Tragedy Strikes the Onge Tribe
An Onge man with the traditional mud make-up on his face relaxing in his habitat
Eight members of the Onge tribe in the Andaman & Nicobar Islands, died and 15 more were in hospitalized but recovered after drinking from a container which washed ashore on their island reserve at Dugong Creek in the Little Andaman Island. The hapless tragedy struck the Onge on 10th December, last year (2008).
The Onge numbered just 100 before this tragedy. They were devastated following the British occupation of the Islands in the 19th Century. In 1900, they numbered around 670 people.
They now, face the prospect of losing around 10% of their entire surviving population in one go. Before this blow, their numbers had been stable for several decades, thanks to decades of relentless endeavors of the Ministry of Tribal Welfare, Government of India.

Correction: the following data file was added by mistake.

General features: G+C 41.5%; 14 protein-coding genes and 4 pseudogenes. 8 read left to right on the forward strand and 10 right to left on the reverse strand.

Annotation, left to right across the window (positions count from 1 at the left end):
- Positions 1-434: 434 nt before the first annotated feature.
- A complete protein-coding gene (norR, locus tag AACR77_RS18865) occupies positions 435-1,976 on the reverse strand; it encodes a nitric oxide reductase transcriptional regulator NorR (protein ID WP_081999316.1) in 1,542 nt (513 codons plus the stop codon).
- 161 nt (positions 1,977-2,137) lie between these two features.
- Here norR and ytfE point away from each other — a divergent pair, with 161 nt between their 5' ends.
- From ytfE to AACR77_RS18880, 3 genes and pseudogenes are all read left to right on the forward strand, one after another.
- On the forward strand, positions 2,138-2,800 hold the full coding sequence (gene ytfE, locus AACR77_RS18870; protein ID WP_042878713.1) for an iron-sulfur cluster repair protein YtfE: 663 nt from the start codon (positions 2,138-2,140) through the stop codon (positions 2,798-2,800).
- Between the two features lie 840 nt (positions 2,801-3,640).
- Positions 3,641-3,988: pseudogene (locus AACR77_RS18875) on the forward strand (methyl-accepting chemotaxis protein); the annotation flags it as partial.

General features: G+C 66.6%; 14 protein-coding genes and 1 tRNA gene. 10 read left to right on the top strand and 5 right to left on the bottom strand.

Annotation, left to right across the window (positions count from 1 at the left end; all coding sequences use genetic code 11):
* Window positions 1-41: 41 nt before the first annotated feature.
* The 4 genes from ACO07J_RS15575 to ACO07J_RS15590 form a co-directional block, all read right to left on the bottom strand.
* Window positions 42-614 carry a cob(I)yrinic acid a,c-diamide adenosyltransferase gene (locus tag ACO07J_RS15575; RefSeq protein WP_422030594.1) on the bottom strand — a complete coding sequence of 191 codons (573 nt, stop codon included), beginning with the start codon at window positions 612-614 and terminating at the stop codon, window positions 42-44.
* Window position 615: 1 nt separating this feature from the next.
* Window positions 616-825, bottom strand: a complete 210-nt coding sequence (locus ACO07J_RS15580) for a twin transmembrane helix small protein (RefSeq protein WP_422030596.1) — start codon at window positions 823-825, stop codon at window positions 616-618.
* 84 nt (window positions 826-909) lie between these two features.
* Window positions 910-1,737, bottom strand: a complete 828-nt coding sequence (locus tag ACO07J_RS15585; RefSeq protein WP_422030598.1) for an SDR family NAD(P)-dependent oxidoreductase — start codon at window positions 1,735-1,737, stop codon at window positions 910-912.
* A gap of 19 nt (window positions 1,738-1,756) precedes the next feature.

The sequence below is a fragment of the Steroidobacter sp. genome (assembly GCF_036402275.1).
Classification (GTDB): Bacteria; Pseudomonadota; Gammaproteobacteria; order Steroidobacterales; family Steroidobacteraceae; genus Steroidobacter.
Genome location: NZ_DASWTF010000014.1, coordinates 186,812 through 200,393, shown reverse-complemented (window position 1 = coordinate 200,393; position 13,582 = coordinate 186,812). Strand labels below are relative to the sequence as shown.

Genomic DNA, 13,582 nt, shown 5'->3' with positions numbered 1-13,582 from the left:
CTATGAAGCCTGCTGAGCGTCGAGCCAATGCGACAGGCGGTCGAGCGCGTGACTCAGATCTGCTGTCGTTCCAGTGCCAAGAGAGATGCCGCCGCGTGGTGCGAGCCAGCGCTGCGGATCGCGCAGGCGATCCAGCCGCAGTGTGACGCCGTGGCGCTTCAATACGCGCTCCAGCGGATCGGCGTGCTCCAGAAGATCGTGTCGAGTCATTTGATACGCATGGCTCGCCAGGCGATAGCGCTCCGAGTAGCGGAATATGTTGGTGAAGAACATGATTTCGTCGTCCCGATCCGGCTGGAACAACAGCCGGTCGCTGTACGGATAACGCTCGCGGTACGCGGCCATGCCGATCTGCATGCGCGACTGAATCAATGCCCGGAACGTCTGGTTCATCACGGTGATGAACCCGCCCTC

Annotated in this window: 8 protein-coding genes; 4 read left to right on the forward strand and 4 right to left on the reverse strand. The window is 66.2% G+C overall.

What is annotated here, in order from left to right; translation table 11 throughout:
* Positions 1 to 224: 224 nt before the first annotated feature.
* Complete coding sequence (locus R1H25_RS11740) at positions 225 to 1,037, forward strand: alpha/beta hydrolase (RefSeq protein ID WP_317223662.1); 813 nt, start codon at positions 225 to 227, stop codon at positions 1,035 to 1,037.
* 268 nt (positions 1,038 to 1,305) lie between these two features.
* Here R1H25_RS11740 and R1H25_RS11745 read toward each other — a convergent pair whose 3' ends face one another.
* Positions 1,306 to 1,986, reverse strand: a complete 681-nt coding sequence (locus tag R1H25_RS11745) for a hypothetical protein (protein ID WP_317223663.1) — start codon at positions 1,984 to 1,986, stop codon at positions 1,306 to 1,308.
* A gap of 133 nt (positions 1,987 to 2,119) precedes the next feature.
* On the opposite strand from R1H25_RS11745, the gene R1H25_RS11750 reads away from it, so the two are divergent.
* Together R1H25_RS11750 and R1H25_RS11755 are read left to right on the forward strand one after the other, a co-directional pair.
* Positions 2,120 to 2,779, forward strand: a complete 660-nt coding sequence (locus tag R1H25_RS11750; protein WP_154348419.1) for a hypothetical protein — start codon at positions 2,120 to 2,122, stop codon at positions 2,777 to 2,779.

It is thought that the Onge believed that the plastic can contained alcohol. Although the Onge can hunt and fish as a natural talent, many have become dependent on rations from the Islands’ administration, and some have become dependent on alcohol, surreptitiously introduced to them by the poachers that infiltrate into their territory, off and on, and ironically, by a few insensitive and careless personnel of the administration who are, in fact, posted to guard and assist their community and territory.
Consequently, four Onge women, who were widowed due to the tragedy of December last year, remarried in the month of February this year.
They married new Onge husbands in a joint tribal ceremony at Dugong Creek, Little Andaman and all the four of them have young babies.
An Onge woman with her child
By contrast, the two other isolated tribes of the Islands, the Jarawa and the Sentinalese, are still self-sufficient.
Photos & figures courtesy: Survival International, UK